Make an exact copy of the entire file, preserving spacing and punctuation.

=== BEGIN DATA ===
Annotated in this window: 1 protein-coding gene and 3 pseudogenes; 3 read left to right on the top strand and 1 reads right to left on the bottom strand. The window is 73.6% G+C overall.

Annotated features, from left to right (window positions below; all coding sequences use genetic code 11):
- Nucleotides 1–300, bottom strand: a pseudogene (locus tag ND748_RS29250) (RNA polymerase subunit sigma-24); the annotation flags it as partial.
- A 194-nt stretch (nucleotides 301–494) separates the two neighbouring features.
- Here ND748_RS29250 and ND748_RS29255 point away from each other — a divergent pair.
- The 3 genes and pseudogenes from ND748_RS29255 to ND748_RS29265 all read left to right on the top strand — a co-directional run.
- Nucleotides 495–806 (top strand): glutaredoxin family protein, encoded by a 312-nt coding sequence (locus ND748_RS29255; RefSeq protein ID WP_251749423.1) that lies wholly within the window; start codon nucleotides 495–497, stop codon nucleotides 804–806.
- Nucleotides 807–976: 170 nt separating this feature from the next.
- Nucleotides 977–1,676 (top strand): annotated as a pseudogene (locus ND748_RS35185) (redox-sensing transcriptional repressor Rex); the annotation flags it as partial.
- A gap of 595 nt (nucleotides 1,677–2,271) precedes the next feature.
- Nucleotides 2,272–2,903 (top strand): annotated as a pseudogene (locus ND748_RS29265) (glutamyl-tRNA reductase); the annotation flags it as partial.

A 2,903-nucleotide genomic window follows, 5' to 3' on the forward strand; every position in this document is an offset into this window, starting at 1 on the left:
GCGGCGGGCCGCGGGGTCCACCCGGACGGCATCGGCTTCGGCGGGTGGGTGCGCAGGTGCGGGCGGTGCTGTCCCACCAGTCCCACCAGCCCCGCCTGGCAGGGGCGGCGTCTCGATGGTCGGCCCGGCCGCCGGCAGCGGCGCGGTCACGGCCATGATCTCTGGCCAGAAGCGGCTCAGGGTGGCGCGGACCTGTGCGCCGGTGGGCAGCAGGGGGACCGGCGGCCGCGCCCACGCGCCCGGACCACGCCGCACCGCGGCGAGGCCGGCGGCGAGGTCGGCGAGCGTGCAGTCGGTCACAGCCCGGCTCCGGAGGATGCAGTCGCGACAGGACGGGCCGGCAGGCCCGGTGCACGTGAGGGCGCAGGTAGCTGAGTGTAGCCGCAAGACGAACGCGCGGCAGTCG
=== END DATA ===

Annotated in this window: 1 protein-coding gene and 3 pseudogenes; 3 read left to right on the top strand and 1 reads right to left on the bottom strand. The window is 73.6% G+C overall.

Annotated features, from left to right (window positions below; all coding sequences use genetic code 11):
- Nucleotides 1–300, bottom strand: a pseudogene (locus tag ND748_RS29250) (RNA polymerase subunit sigma-24); the annotation flags it as partial.
- A 194-nt stretch (nucleotides 301–494) separates the two neighbouring features.
- Here ND748_RS29250 and ND748_RS29255 point away from each other — a divergent pair.
- The 3 genes and pseudogenes from ND748_RS29255 to ND748_RS29265 all read left to right on the top strand — a co-directional run.
- Nucleotides 495–806 (top strand): glutaredoxin family protein, encoded by a 312-nt coding sequence (locus ND748_RS29255; RefSeq protein ID WP_251749423.1) that lies wholly within the window; start codon nucleotides 495–497, stop codon nucleotides 804–806.
- Nucleotides 807–976: 170 nt separating this feature from the next.
- Nucleotides 977–1,676 (top strand): annotated as a pseudogene (locus ND748_RS35185) (redox-sensing transcriptional repressor Rex); the annotation flags it as partial.
- A gap of 595 nt (nucleotides 1,677–2,271) precedes the next feature.
- Nucleotides 2,272–2,903 (top strand): annotated as a pseudogene (locus ND748_RS29265) (glutamyl-tRNA reductase); the annotation flags it as partial.

A 2,903-nucleotide genomic window follows, 5' to 3' on the forward strand; every position in this document is an offset into this window, starting at 1 on the left:
GCGGCGGGCCGCGGGGTCCACCCGGACGGCATCGGCTTCGGCGGGTGGGTGCGCAGGTGCGGGCGGTGCTGTCCCACCAGTCCCACCAGCCCCGCCTGGCAGGGGCGGCGTCTCGATGGTCGGCCCGGCCGCCGGCAGCGGCGCGGTCACGGCCATGATCTCTGGCCAGAAGCGGCTCAGGGTGGCGCGGACCTGTGCGCCGGTGGGCAGCAGGGGGACCGGCGGCCGCGCCCACGCGCCCGGACCACGCCGCACCGCGGCGAGGCCGGCGGCGAGGTCGGCGAGCGTGCAGTCGGTCACAGCCCGGCTCCGGAGGATGCAGTCGCGACAGGACGGGCCGGCAGGCCCGGTGCACGTGAGGGCGCAGGTAGCTGAGTGTAGCCGCAAGACGAACGCGCGGCAGTCG